Editor's note: The State of Louisiana's Department of Health and Hospitals was the recipient of a TechTarget Windows...
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Innovator Award for scalability. They were presented the award at the Windows Decisions conference in Chicago.
Curtis Boyd had a miniscule budget. Yet, he needed to quickly replace a nearly 20 year-old mainframe system to reduce report generation times from two weeks to one day.
Sounds like Mission: Impossible, right? Well, with a little patience and a lot of testing, Boyd's mission turned into a successful data migration for the State of Louisiana's Department of Health and Hospitals (DHH).
Since 1983, DHH's OS/390 mainframe had supplied users with ad hoc reports on Medicaid patient information called Management Administrative Reporting System (MARS). These reports contain information pertaining to the number of eligibles, recipients, and payments. "This information can be provided by parish (county), age, gender, race, type of service, and provider type," said Boyd, assistant section chief at DHH.
The MARS reports, however, averaged about $25,000 in mainframe utilization expenses and 40 CPU hours each month, said Boyd. That time and expense, on top of the two-week report turnaround each request usually took, was unsatisfactory. Reports need to be delivered one day to one week after they are requested, he said.
Baton Rouge-based DHH has over 250 million Medicaid records in its Medicaid Management Information System (MMIS), which was running on the OS/390. MMIS processes all the welfare claims for the state. The federal government funds each state's MMIS and each state must have a fiscal intermediary. Baton Rouge-based Unisys, Corp., a hardware server vendor, is DHH's intermediary.
Each year, 350-400 requests are submitted to DHH's system for MARS reports. Information requests are submitted for a variety of reasons. Doctors may want to know how long a patient on Medicaid was in the hospital and what services he received. Or, legislators may need to find eligible Medicaid recipient information, Boyd said. Until a year ago, Unisys compiled and sent out the reports for the hospital.
Give me simple reporting, please!
Knowing a PC-based system would be able to return the information more quickly than the mainframe, Unisys' and Boyd's seven-person committee began looking for a solution.
The team first looked into building a data center with Ann Arbor, MI-based Medstat Group's DataScan technology. Unfortunately, DataScan "was too cumbersome to use and it was hard to understand its logic, technology and design." Further, Boyd said, two people would ask the same question and the technology would return two different answers.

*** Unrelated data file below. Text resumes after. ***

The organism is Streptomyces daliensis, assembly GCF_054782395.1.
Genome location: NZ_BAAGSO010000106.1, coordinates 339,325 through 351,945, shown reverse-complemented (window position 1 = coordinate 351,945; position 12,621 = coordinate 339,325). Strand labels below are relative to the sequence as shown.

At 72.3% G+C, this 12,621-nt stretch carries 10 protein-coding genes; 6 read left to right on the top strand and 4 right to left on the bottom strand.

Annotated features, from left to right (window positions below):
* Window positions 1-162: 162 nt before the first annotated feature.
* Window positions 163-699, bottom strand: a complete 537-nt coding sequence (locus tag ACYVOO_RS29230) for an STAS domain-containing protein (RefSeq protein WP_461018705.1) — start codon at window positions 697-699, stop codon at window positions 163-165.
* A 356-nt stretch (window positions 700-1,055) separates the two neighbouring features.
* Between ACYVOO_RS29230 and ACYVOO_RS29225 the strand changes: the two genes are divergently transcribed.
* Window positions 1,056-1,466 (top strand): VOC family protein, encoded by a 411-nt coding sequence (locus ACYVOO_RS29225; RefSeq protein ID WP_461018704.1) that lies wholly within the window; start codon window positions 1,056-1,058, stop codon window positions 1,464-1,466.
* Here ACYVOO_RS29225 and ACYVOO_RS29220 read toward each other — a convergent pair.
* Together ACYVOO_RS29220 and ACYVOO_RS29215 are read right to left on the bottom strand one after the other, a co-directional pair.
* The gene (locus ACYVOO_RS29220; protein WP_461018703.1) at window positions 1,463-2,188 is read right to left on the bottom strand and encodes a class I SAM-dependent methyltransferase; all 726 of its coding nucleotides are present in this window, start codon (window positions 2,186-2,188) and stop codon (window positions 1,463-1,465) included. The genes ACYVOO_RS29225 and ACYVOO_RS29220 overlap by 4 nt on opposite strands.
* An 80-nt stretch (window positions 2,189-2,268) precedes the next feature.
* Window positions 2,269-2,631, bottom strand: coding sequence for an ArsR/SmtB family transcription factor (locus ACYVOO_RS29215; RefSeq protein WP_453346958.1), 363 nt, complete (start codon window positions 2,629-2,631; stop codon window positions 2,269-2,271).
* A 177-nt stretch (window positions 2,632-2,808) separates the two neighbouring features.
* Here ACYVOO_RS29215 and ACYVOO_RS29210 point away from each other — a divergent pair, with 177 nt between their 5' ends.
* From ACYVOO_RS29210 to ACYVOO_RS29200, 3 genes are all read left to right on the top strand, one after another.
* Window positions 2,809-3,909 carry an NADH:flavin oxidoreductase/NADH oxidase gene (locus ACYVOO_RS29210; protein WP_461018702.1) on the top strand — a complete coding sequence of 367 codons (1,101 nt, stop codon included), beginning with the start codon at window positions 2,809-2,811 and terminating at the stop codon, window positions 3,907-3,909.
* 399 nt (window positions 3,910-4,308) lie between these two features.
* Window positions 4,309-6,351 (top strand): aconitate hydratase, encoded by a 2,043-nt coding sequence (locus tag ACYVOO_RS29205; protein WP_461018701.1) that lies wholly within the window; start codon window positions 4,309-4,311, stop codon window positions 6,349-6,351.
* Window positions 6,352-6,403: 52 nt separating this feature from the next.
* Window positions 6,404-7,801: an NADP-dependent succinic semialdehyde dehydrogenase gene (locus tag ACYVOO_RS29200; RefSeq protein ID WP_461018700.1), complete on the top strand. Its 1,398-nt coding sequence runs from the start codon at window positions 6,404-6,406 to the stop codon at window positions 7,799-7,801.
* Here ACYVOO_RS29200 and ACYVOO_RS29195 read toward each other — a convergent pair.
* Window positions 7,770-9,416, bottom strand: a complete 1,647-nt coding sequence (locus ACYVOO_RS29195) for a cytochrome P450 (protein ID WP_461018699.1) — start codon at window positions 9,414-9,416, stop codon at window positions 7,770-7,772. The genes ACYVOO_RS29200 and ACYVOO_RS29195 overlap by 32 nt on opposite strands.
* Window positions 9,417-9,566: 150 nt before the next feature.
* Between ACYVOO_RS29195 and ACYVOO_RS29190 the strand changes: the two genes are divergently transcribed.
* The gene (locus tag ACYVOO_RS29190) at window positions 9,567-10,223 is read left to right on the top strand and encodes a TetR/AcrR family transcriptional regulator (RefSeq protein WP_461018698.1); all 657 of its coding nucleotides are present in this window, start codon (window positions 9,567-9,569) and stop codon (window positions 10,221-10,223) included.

Next, the committee looked into using Unix and running an Oracle database. They soon found that "Unix is still a quasi-mainframe," said Susan Wagner, DHH's Section Chief. The database would not let individual users query reports, Boyd said. Further, because Unix's technology is very technical, more training would have been necessary for DHH's staff. More training means a more expensive solution, said Boyd.
Finally, the team tested Windows running SQL Server 2000 Enterprise Edition. After running a six-month pilot project, the team found that the SQL Server easy to set up, configure, and establish a complex data structure, said Boyd. DHH and Unisys were also able to easily migrate three years worth of data to the SQL Server from the old mainframe.
Now, two SQL Servers are integrated with Cary, NC-based SAS Institute's Enterprise Software to form a data warehouse. The SQL server software runs on Unisys ES2000 servers with four G bytes of RAM and 180 G bytes of RAID. The data warehouse has been running for about eight months, Boyd said.
DHH now saves $13,000 a month running the data warehouse, Boyd said. Since the data is only pulled from the server, "it's not transmitting through hard-coded logic," like it was from the mainframe, she said. For example, one large report cost DHH $300,000 to produce from the old mainframe system. It costs merely $200 with the SQL data warehouse, Wagner said.
Report generation times have also been drastically reduced. The hospital now averages an eight-hour turnaround for reports. In fact, reports needed right away are provided in two hours, said Boyd. Additionally, both Unisys and DHH employees work to create the reports because they are much easier to compile now, he said.
Because the data warehouse is so efficient, information requests have increased, Boyd said. Already 480 requests have been submitted and generated since the data warehouse was implemented. However, "now there's an expectation by the users that they can submit requests and they will get it by the next day." Yes, data can be retrieved quickly, he said, but it must also be validated before a report is finished. Therefore, not every request is completed within the user's expected timeframe. Because the request number is growing, Boyd plans to expand DHH's SQL Servers from two to four this year.
Lastly, DHH has been able to streamline which reports are even necessary to run. DHH has either phased out or is in the process of migrating all of the reports the mainframe system ran. It has also phased out paper reports completely.
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